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FOR Australia’s two best UFC fighters, there is a red-rag-to-a-bull feel about the show in Perth next February.

Alex Volkanovski is the featherweight champion taking on lightweight king Islam Makhachev for his belt. Robert Whittaker is fighting Paulo Costa in a bid to reclaim the middleweight belt he lost to Israel Adesanya who has just lost it to Alex Pereira.

The pair will headline Australia’s charge to glory at Perth’s RAC Arena at UFC 284 on February 12, but it’s clear that both Volkanovski and Whittaker are being driven by what others say they can’t do.

For pound-for-pound No.1 Volkanovski, it’s successfully being able to win the lightweight title and then defend that and his featherweight crown simultaneously.

“I’m trying to do things that not only people don’t want to do, but people haven’t done,” Volkanovski said.

“Not many people are putting themselves in the position I am, they usually have a more calculated approach when they move up and fight the champion. They’re looking at who it is, the timing, all that type of stuff.

“Me? I don’t care who is holding that belt, bring it on.

“The bigger task, the bigger the challenge, the bigger the win. So I’m looking forward to going out there and really making history by doing something like that and defending both belts, which no one has done.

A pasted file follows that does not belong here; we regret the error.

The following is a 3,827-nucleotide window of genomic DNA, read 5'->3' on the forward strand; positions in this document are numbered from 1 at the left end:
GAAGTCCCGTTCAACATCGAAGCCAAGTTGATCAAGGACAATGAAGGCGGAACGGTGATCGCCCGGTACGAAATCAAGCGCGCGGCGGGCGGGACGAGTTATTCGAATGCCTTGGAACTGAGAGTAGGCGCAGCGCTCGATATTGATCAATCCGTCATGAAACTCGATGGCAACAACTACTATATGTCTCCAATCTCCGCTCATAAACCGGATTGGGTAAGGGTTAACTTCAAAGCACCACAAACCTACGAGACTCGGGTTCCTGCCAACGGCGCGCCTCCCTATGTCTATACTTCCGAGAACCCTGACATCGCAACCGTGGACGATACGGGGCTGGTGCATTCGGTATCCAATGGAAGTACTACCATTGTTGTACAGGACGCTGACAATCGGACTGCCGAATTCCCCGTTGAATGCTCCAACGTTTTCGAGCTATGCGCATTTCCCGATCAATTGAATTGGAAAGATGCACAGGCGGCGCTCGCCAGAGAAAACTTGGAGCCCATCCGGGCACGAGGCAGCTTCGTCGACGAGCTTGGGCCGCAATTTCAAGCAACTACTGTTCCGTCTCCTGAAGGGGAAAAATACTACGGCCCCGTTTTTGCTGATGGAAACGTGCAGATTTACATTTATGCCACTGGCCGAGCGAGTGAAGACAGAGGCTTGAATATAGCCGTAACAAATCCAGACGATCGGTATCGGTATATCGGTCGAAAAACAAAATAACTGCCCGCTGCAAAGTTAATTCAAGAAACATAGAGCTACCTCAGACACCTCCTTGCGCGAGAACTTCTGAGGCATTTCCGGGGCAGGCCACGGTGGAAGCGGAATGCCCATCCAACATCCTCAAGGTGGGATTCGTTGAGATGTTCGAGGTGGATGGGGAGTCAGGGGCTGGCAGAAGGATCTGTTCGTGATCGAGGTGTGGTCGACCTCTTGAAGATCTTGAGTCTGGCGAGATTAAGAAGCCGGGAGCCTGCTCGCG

“I proved that I want to be active, and I’ll show you that I can by defending both belts.

“It’s going to be a historic event, but for me to go out there and take this bloke out, Islam Makhachev, Khabib 2.0, the feared fighter a lot of the lightweights don’t want to fight, here I am, a featherweight moving up a division to fight this guy.

“People think there’s no I’m going to get back to my feet. Just watch me shock the world.”

For 31-year-old Whittaker, whose been fighting in the UFC since 2013, it’s about proving that he can still teach new lessons to the young dogs coming through in a company he’s helped catapult to unprecedented success.

“It’s a pride that I hold that I’ve had a hand in bringing the spotlight to Australian mixed martial arts, because when I started it wasn’t what it is today, nowhere near,” Whittaker said.

“And the sport wasn’t as big, wasn’t as well known, and we didn’t have the support for the athletes to help it grow faster.

“We’re doing a pay-per-view card in Perth, and from top to bottom it’s Australian fighters, I’m very proud.

“It’s a weird concept for me to get around as the old dog now. I do believe the best is yet to come, I’m only starting to hit my stride.

“I really do feel my best performances are still ahead of me.”

If he gets through Costa, Whittaker will be in line to face the winner of an inevitable Pereira-Adesanya title rematch.

“I’m always looking to showcase my wrestling and grappling skills, I still feel that it’s a point I haven’t really shown in the division,” Whittaker said.

“I don’t think people really realise how good of a grappler I am. I’ve never been manhandled, never been held down, I barely get taken down, although I do the opposite to everybody else.

“Alex, just the way he stands, the way he fights, he’s not as defensive as Israel is. He doesn’t use his height and reach and length like Israel does. It’s much better stylistically for me to fight.”

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